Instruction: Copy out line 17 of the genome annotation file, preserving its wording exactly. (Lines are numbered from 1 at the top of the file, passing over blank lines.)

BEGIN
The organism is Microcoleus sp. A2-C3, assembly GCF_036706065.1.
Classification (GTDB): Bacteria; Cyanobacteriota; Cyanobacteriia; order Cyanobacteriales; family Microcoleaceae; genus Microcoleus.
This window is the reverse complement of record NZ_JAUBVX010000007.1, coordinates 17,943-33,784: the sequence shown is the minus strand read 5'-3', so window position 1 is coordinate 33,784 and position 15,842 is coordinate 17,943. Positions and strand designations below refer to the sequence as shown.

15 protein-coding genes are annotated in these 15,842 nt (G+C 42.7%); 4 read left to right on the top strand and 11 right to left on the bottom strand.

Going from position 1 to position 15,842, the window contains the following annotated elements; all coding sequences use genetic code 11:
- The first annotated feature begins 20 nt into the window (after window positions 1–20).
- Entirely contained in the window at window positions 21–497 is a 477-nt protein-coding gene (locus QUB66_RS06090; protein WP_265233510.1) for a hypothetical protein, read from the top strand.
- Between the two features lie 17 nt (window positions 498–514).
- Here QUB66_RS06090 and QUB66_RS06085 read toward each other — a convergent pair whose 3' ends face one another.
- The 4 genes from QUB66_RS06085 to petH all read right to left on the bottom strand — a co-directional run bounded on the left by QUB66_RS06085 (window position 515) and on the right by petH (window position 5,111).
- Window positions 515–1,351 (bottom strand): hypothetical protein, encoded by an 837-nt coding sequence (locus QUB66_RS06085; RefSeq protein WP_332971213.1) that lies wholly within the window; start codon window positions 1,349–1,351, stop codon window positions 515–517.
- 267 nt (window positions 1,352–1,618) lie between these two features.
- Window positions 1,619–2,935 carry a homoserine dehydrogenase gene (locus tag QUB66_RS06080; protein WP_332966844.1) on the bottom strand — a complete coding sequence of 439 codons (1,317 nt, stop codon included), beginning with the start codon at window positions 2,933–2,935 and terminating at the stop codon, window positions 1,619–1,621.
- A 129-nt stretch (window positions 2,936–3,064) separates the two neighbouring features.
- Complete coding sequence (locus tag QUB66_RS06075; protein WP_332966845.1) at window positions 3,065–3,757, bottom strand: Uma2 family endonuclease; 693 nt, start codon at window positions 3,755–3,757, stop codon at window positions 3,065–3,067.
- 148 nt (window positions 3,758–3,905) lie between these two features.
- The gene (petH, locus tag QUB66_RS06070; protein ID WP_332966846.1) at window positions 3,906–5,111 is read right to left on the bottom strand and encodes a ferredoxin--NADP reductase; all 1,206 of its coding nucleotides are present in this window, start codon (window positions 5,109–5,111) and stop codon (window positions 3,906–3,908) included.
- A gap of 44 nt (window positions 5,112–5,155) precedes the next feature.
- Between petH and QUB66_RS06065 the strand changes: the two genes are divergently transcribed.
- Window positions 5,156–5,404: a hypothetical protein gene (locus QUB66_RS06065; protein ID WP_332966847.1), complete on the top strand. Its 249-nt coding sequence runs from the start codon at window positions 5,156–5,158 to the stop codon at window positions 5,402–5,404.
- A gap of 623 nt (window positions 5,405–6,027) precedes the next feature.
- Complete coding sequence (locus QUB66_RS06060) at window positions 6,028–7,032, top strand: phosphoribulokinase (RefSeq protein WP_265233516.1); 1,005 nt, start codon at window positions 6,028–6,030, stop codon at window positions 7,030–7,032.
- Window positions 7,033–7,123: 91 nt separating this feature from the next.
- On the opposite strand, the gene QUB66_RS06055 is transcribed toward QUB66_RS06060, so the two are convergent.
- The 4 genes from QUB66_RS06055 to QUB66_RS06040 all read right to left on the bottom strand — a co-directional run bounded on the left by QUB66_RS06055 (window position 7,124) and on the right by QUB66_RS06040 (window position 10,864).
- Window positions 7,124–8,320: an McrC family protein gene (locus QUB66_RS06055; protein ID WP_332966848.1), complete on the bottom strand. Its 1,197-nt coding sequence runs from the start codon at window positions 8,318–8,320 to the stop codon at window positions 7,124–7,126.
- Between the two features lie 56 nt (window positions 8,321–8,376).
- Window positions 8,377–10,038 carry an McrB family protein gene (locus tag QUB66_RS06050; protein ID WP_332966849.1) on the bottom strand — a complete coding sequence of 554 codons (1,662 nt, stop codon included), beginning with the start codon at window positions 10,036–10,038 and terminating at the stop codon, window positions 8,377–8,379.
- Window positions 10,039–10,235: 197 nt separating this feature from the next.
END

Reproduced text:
- The gene (petH, locus tag QUB66_RS06070; protein ID WP_332966846.1) at window positions 3,906–5,111 is read right to left on the bottom strand and encodes a ferredoxin--NADP reductase; all 1,206 of its coding nucleotides are present in this window, start codon (window positions 5,109–5,111) and stop codon (window positions 3,906–3,908) included.